So I think you’ve to figure out (a) how your specific office is likely to respond to this, and maybe your broader field or network, since at some point you’ll change jobs and people talk, and (b) how much you care, which is a combination of how uncomfortable/unhappy you’ll be if you hide the nature of the relationship and how concerned you are about potentially dealing with weirdness or bias from people in your professional realm.

I’ll also note that whenever this comes up, some people like to argue that coming out as polyamorous is TMI — that it’s “sharing things about your sex life that they don’t want to hear.” So I want to state for the record that this is no more that than sharing the existence of any other partner is. It’s about sharing who you love and who you are in an important relationship with. The culture as a whole hasn’t totally figured that out yet — which is why this is still a question — but it’s worth flagging in any discussion here.

2. I like my job but my company is postponing a promised promotion and cutting everyone’s pay. Should I stay or go?

I’m an entry-level employee at a small company of about 40 people in a major city with high cost of living. Despite my previous three years of experience in the industry, I was hired at the lowest level in the company and told I would be eligible for a promotion within a year if my performance went well. Fast forward a year and a half and my performance has been stellar and I was on the track for a promotion. However, the company is undergoing dramatic financial issues and last week management cut everyone’s salary by 10% to preserve our financial stability. A lot of the entry-level employees were baffled and asked that we be exempt from the cut since we make the least and have the least amount of decision-making power that led to this situation. To accommodate us, management cut entry-level pay by 5% and everyone else received the 10% cut. They’re planning to maintain the cut throughout all of 2020. In addition to the salary cut, they’ve frozen all new hires and promotions for this year.

I feel defeated because my promotion (and accompanying raise) will not happen in 2020. I also feel angry because management is planning on creating more products to boost our sales and revenue, which means everyone will be working harder for less pay in the hope that our sales improve next year. Management is adamant that this difficult time is for staff to “give back” to the company and make sacrifices for the whole.

All my friends and family say I should run, quit, and find a new job ASAP. I feel hesitant because I did really like my job before this happened and felt like I had a career trajectory at this company. I’m also struggling to determine if I owe it to the company to stay, put in the work, and weather the storm of 2020 for $3,000 less a year than what I was making. I think my manager is sensing my hesitation because he offered me a title-only promotion without an increase in pay. It feels like a consolation prize and the more reality sets in, the more I’m concerned about my financial and professional future if I stay. Am I selling myself short if I stay? Am I a traitor if I leave?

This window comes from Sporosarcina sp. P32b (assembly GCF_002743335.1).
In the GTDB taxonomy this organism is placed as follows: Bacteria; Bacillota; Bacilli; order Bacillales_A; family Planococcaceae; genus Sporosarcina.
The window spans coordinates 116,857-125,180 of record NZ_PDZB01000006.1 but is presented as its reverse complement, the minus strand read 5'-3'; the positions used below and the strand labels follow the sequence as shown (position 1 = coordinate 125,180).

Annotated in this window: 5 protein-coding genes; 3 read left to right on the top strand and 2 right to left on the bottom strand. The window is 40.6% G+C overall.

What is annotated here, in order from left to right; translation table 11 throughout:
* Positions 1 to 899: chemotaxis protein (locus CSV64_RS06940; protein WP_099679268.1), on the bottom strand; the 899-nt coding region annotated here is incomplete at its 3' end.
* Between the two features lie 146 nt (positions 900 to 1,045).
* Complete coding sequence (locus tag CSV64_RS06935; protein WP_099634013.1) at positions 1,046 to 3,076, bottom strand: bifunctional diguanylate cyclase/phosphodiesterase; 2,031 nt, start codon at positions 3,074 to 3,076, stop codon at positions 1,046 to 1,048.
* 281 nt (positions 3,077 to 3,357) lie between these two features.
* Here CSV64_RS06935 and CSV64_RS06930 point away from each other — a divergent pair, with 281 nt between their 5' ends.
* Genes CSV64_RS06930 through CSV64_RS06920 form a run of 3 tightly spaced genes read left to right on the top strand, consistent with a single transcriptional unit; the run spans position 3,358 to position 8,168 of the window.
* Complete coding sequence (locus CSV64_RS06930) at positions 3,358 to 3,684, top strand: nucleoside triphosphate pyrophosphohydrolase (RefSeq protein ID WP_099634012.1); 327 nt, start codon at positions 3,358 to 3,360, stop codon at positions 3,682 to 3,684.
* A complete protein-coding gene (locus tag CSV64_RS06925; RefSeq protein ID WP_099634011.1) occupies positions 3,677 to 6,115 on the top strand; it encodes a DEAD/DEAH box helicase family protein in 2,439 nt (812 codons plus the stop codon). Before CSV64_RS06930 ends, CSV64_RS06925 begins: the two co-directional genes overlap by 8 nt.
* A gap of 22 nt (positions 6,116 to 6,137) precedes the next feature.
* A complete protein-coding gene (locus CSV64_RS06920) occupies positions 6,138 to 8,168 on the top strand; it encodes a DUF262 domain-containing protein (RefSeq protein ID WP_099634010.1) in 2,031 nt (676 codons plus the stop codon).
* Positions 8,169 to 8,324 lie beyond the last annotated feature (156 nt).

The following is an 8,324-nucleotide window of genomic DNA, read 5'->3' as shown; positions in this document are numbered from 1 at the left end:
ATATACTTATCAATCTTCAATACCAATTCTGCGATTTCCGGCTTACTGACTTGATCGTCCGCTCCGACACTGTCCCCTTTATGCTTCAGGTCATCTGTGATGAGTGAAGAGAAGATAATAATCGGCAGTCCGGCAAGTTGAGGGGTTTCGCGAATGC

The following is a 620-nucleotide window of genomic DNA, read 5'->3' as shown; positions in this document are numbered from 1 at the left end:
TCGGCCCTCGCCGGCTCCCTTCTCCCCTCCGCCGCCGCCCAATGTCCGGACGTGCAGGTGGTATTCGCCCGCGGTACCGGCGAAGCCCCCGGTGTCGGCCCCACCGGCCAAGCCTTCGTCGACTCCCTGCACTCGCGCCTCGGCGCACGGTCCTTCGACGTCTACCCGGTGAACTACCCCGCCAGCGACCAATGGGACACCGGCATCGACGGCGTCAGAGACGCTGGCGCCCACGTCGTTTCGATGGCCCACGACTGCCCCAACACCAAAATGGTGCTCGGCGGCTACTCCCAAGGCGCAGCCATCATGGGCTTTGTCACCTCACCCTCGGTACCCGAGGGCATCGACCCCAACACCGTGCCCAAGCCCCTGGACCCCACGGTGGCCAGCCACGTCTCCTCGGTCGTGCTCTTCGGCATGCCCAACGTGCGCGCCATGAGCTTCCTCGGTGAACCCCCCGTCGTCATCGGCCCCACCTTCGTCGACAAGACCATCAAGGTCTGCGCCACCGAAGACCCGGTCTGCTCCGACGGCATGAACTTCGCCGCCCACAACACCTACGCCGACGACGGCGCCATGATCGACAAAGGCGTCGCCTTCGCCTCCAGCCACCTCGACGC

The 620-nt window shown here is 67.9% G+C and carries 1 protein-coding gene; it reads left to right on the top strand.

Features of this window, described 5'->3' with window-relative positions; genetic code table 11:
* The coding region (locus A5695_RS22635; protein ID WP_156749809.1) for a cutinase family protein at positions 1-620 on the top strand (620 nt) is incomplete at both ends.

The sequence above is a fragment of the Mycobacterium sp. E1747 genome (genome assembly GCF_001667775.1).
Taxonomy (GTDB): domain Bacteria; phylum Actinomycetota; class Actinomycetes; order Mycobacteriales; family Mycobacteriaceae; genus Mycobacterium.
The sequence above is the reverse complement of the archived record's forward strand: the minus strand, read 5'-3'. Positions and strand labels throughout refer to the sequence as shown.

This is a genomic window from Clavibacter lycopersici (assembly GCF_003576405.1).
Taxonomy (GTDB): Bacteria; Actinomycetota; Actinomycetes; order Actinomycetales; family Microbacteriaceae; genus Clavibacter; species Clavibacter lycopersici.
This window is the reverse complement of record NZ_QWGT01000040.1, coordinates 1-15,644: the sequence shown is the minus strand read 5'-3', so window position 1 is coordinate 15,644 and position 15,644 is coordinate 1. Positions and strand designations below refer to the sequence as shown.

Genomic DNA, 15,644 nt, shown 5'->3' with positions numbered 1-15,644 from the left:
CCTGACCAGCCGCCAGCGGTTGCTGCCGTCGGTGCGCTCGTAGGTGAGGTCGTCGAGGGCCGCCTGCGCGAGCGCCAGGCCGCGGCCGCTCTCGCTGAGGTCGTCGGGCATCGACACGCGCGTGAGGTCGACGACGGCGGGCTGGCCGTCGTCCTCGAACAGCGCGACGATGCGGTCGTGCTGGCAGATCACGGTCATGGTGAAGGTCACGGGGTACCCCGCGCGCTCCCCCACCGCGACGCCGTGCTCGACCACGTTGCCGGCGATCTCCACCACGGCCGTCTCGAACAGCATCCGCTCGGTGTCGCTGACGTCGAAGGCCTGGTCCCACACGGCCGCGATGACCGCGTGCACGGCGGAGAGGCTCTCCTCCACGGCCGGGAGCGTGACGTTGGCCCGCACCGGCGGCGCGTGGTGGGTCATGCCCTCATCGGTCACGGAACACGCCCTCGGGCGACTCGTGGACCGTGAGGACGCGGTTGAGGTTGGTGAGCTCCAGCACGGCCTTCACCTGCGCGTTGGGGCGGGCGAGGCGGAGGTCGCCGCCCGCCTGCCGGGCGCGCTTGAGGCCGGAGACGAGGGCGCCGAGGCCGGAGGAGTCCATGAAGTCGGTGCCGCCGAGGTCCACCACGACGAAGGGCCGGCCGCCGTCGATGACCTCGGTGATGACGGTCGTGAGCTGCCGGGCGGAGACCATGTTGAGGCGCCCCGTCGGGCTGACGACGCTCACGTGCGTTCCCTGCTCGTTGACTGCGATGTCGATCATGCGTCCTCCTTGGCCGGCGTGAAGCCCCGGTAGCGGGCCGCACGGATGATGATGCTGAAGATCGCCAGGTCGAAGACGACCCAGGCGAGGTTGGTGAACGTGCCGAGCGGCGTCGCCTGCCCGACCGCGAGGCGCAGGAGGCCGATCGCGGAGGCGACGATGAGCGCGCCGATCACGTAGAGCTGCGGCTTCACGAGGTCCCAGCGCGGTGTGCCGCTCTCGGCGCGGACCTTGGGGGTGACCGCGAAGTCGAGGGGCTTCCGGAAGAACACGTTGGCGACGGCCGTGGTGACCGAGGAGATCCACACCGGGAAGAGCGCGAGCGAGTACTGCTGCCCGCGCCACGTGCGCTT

Jennifer (Captain Awkward): Imagine for a moment that you are an investor considering putting money into your company. Does a firm “undergoing dramatic financial issues” that forced even its most junior staff take a pay cut, froze all hiring and promotions for a year, and then still thought it could develop and launch new product lines sound like the safest bet? The company is gambling that that this move will pay off and maybe it will, but a smart investor wouldn’t put 100% of their money and hopes into this place and probably neither should you. What’s the harm in looking around to see what’s out there and applying to interesting opportunities? You’re not obligated to take any offers that aren’t a better fit than you have now, but if things “dramatically” deteriorate you’ll be glad you have options.

If you decide to accept the title boost (it’s good for your resume whether you stay or go), ask for something in return and put it in writing. Could be a retention bonus (“I’ll stay in this role for one year in return for $X now and $Y at the end of that year”), could be a retroactive raise in 2021 (“On Jan 1, 2021 the company agrees to raise my salary to $X and pay me retroactively for the months I worked as [title]”), could be more paid vacation, could be more flexibility to work from home, could be offloading your most hated tasks to someone else and taking on more of what you want to do with your time. Negotiate something in consideration for taking on more work and I’ll repeat it again – get it in writing. It doesn’t have to be a contentious thing, you can tell your boss how much you appreciate him for going to bat for you to have the new role and just add in that it would be foolish not to ask for something in writing about compensation given how much the industry and company finances fluctuate. If he gets mad at you, calls you “disloyal” or “entitled,” or tries to manipulate your emotions to get you to forgo money, it is a sign that you should quietly accept the promotion and start sending out your resume IMMEDIATELY.